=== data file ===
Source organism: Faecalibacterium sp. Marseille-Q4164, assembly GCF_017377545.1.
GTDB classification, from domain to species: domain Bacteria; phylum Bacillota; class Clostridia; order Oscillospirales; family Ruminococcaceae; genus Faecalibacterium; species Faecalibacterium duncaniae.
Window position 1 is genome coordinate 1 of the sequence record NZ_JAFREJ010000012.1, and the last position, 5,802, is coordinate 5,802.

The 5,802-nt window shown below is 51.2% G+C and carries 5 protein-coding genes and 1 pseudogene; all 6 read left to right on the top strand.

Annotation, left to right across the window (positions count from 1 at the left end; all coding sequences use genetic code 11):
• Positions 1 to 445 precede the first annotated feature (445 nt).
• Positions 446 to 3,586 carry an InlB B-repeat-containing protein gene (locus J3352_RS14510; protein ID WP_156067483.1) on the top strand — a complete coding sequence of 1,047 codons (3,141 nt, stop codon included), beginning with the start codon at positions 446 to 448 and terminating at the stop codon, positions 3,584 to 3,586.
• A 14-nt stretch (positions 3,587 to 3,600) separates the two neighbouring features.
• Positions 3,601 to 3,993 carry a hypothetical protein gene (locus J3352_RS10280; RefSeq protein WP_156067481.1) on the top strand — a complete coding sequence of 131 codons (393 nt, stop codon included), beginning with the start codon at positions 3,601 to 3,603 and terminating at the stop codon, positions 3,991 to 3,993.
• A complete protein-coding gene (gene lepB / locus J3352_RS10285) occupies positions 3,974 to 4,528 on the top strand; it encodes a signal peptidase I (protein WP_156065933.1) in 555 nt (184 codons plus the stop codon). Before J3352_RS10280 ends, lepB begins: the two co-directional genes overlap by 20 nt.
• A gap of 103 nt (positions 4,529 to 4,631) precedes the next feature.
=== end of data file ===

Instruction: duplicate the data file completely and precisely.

Source organism: Faecalibacterium sp. Marseille-Q4164, assembly GCF_017377545.1.
GTDB classification, from domain to species: domain Bacteria; phylum Bacillota; class Clostridia; order Oscillospirales; family Ruminococcaceae; genus Faecalibacterium; species Faecalibacterium duncaniae.
Window position 1 is genome coordinate 1 of the sequence record NZ_JAFREJ010000012.1, and the last position, 5,802, is coordinate 5,802.

The 5,802-nt window shown below is 51.2% G+C and carries 5 protein-coding genes and 1 pseudogene; all 6 read left to right on the top strand.

Annotation, left to right across the window (positions count from 1 at the left end; all coding sequences use genetic code 11):
• Positions 1 to 445 precede the first annotated feature (445 nt).
• Positions 446 to 3,586 carry an InlB B-repeat-containing protein gene (locus J3352_RS14510; protein ID WP_156067483.1) on the top strand — a complete coding sequence of 1,047 codons (3,141 nt, stop codon included), beginning with the start codon at positions 446 to 448 and terminating at the stop codon, positions 3,584 to 3,586.
• A 14-nt stretch (positions 3,587 to 3,600) separates the two neighbouring features.
• Positions 3,601 to 3,993 carry a hypothetical protein gene (locus J3352_RS10280; RefSeq protein WP_156067481.1) on the top strand — a complete coding sequence of 131 codons (393 nt, stop codon included), beginning with the start codon at positions 3,601 to 3,603 and terminating at the stop codon, positions 3,991 to 3,993.
• A complete protein-coding gene (gene lepB / locus J3352_RS10285) occupies positions 3,974 to 4,528 on the top strand; it encodes a signal peptidase I (protein WP_156065933.1) in 555 nt (184 codons plus the stop codon). Before J3352_RS10280 ends, lepB begins: the two co-directional genes overlap by 20 nt.
• A gap of 103 nt (positions 4,529 to 4,631) precedes the next feature.